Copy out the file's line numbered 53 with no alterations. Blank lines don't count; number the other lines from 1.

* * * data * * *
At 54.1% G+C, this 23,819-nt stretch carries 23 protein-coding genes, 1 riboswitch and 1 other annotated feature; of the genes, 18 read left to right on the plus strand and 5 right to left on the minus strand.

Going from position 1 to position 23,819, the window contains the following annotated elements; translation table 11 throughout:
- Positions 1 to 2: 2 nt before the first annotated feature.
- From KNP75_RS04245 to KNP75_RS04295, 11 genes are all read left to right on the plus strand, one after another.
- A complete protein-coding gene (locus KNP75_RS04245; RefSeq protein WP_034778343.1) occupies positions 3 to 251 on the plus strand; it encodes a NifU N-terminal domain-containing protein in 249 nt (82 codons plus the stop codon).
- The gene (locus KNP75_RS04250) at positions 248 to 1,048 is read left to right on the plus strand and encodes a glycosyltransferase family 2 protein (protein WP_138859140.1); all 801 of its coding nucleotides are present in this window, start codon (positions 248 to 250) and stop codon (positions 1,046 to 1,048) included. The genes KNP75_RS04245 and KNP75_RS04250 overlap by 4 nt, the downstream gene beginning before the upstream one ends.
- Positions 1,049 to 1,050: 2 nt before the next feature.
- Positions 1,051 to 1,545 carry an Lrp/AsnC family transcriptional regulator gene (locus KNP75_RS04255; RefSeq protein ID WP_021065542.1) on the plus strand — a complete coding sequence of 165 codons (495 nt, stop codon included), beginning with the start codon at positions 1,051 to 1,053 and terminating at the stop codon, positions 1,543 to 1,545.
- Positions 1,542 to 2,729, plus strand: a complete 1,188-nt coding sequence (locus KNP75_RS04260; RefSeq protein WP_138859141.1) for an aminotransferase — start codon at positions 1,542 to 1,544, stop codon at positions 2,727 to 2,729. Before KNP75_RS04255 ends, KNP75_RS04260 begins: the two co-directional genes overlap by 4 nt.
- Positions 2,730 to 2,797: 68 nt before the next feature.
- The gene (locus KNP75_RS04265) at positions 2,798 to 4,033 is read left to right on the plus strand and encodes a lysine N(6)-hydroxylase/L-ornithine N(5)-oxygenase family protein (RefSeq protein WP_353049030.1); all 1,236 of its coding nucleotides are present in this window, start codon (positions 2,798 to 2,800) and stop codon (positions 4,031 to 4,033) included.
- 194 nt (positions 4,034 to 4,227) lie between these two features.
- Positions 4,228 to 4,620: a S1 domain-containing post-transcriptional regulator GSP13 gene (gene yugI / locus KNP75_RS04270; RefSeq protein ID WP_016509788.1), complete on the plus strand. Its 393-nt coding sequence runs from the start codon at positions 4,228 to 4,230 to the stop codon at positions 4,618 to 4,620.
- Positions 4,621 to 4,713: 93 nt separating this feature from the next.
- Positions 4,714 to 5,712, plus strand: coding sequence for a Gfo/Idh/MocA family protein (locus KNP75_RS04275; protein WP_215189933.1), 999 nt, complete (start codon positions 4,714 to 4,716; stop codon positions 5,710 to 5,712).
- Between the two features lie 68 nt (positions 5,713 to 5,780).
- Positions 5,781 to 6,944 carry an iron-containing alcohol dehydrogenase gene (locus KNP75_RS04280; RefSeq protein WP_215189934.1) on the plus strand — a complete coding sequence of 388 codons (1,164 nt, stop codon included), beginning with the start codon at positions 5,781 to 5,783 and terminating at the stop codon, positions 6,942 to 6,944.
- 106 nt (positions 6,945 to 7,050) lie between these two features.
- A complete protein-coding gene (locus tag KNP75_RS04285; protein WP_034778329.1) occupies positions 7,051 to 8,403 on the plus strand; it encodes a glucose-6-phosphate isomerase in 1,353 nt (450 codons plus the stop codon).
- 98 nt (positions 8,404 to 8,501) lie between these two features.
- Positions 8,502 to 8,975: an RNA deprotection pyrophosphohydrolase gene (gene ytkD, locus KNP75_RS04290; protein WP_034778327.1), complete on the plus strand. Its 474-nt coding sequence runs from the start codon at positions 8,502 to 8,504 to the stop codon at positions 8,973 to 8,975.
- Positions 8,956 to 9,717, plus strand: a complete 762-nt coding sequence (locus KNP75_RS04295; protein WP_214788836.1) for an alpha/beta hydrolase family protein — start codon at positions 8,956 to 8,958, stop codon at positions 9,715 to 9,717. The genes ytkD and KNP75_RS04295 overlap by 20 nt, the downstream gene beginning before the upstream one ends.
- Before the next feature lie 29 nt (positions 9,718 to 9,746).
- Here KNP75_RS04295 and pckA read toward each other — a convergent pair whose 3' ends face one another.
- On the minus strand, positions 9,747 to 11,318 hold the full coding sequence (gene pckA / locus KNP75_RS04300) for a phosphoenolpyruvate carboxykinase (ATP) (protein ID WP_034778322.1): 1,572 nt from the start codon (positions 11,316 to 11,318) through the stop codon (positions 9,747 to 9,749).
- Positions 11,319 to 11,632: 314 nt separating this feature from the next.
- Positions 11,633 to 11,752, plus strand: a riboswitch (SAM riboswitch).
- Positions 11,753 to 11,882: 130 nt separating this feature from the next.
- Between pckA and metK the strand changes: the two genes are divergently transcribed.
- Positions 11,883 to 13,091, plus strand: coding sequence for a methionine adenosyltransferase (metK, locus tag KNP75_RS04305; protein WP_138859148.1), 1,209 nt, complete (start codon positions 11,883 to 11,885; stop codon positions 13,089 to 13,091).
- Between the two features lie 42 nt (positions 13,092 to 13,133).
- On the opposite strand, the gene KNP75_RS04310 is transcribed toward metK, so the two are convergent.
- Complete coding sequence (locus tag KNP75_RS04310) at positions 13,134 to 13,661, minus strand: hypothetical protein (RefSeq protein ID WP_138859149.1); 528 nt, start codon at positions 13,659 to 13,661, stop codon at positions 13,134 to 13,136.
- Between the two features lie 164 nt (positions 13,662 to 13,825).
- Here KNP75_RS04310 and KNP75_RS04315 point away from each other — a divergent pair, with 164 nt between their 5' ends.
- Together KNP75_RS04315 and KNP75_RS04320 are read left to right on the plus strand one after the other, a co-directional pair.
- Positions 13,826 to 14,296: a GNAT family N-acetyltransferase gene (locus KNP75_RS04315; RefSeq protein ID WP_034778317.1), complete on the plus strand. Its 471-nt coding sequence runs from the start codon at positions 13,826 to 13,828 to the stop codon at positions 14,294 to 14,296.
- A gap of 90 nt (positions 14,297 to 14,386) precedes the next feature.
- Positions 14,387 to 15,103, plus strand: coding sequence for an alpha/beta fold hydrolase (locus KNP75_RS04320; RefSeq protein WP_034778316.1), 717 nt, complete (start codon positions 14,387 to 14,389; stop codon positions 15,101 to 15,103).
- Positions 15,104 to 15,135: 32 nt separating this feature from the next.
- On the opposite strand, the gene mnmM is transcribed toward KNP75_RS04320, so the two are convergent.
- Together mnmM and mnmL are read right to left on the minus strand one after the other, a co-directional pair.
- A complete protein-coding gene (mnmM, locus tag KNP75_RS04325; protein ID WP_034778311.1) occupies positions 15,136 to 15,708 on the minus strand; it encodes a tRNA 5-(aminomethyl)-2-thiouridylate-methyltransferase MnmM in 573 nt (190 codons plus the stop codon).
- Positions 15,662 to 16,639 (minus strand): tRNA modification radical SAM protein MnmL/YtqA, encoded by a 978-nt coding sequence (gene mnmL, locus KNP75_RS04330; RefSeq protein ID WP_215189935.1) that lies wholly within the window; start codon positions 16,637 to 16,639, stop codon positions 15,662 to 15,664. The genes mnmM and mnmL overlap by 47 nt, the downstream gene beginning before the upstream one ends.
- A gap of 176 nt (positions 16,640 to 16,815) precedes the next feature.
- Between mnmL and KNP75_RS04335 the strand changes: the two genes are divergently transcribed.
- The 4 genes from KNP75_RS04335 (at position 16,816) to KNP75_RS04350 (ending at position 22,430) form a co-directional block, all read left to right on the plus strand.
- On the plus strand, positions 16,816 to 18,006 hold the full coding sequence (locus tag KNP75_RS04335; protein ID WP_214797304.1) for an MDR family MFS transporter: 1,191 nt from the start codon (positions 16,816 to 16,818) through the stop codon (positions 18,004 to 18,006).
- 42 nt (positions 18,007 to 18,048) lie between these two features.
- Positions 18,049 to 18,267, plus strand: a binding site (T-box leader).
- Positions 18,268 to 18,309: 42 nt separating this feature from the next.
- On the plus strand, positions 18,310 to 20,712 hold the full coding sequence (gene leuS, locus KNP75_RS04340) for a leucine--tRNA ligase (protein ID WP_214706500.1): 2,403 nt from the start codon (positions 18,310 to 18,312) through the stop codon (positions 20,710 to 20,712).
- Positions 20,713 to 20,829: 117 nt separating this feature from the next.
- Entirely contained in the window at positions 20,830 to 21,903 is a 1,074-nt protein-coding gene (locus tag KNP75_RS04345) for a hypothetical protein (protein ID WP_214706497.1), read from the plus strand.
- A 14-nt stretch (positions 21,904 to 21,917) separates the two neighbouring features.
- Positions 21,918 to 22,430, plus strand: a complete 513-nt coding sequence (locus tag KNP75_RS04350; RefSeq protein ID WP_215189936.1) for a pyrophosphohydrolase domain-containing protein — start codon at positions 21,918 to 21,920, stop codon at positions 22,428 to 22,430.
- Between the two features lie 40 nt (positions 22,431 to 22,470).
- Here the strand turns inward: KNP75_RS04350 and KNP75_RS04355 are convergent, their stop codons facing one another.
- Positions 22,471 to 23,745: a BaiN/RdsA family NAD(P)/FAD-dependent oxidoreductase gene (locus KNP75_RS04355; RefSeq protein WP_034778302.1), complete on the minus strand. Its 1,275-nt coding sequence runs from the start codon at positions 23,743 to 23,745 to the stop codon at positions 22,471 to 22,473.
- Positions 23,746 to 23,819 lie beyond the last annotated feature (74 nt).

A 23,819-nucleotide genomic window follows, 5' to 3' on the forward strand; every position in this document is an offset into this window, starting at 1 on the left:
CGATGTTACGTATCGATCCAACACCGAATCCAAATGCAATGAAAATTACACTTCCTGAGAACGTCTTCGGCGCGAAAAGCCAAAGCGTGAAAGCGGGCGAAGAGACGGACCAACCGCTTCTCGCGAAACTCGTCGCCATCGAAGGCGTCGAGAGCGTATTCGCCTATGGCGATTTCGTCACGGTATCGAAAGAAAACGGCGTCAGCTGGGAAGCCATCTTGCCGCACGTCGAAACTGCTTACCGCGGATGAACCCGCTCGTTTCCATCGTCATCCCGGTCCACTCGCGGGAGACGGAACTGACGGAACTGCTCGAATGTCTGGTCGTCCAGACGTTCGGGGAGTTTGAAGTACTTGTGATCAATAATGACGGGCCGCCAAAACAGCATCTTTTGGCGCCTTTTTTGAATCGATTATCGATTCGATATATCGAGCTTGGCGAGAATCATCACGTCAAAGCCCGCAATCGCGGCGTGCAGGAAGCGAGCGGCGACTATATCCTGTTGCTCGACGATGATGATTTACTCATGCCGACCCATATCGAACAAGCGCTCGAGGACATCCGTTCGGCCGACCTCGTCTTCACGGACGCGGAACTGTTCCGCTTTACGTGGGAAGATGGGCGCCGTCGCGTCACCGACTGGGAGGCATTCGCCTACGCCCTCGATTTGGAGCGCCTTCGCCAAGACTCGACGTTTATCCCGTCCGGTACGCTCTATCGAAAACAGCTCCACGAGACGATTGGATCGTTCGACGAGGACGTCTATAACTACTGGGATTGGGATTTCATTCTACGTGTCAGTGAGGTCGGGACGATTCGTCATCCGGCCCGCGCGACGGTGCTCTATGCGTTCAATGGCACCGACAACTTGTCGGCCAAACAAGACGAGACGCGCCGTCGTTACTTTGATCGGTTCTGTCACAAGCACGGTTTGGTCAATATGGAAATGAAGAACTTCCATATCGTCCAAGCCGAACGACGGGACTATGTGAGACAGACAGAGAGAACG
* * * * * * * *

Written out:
- Positions 20,713 to 20,829: 117 nt separating this feature from the next.